Use this URL to cite or link to this record in EThOS: http://ethos.bl.uk/OrderDetails.do?uin=uk.bl.ethos.582851
Title: Development of an enrichment procedure for the isolation and analysis of nuclear proteins
Author: Foulger , Larus E.
Awarding Body: Liverpool John Moores University
Current Institution: Liverpool John Moores University
Date of Award: 2012
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Abstract:
The presence of some nuclear proteins (HMGBs included) has been found to be associated with a variety of diseases including several cancers and inflammatory disorders, including sepsis. The presence of these proteins, and their associated PTMs, are the source of a large amount of research to identify the specific modifications that make these chromatin regulating proteins the source of terminal disorders. The initial step was the determination of lysis conditions that created the optimal conditions for the separation of nuclear proteins from the chromatin structure in 'mild' conditions, using KCl/phosphate, in their native state. The use of these buffers and slight variation in their concentrations and ratios allowed for an enrichment of soluble proteins and the precipitation of non-soluble ones. This would, therefore, allow for the isolation of native proteins, and any protein-protein interactions that were present. This then allowed for the application of this method to nuclei and the extraction of proteins in their native state whose interactions with proteins that had eo-eluted via ion-exchange. Allowing for the identification and isolation of several possible protein-protein interactions associated with chromatin proteins. The use of cross-linking experiments allowed for the determination of non-transient interactions between one of these complexes, showing an interaction between HMGB 1 and Cyclophilin B, a peptide prolyl isomerase, most often found in the Endoplasmic Reticulum of the cytoplasm. The application of this enrichment method to chicken blood- plasma allowed for the precipitation of significant amounts of 'minimally- soluble' proteins (including immunonglubulins and fibrinogens), whilst leaving the most soluble ones present (including apolipoprotein).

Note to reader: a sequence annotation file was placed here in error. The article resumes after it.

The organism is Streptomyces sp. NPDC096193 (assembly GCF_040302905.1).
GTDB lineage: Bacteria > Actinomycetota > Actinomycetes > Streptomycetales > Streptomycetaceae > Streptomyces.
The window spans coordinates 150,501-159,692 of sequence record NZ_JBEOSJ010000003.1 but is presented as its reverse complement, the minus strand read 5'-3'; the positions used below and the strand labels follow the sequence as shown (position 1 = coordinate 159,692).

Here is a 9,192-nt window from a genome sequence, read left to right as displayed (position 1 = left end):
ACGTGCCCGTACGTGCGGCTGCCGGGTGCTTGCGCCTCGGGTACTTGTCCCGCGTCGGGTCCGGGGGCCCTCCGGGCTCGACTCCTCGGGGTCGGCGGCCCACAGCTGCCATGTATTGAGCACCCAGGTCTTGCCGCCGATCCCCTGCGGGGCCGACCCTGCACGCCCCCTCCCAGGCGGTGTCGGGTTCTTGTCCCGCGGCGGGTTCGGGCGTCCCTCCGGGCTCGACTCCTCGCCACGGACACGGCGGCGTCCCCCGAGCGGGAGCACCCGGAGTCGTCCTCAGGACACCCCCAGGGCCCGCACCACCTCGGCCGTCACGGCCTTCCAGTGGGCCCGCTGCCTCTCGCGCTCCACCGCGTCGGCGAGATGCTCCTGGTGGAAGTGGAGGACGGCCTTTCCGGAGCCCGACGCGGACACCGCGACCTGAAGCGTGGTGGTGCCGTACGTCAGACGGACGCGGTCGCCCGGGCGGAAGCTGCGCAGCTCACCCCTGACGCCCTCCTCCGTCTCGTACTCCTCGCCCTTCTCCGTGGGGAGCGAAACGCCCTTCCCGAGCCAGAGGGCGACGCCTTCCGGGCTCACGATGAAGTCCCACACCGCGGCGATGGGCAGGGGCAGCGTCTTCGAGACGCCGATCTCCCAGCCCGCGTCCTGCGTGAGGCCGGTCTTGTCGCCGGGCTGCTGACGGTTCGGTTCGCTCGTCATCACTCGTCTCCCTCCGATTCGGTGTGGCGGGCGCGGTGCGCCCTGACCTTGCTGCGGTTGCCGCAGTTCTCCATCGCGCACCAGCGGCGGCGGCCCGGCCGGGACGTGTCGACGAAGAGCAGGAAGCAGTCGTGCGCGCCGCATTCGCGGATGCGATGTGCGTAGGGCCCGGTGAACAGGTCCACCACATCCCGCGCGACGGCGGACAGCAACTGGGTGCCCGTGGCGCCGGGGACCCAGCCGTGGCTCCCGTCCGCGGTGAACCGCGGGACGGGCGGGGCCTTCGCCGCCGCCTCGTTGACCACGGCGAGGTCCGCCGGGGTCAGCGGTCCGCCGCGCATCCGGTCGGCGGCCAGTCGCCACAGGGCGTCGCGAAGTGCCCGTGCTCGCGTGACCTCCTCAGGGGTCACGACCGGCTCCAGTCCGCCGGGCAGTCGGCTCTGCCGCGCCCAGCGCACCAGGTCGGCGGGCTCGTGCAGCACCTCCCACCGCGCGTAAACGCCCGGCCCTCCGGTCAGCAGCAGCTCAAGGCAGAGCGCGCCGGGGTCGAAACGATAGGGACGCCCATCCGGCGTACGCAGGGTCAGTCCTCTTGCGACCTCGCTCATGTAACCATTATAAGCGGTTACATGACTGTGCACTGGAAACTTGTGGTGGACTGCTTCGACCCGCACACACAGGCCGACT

Supervisor: Not available Sponsor: Not available
Qualification Name: Thesis (Ph.D.) Qualification Level: Doctoral
EThOS ID: uk.bl.ethos.582851  DOI: Not available
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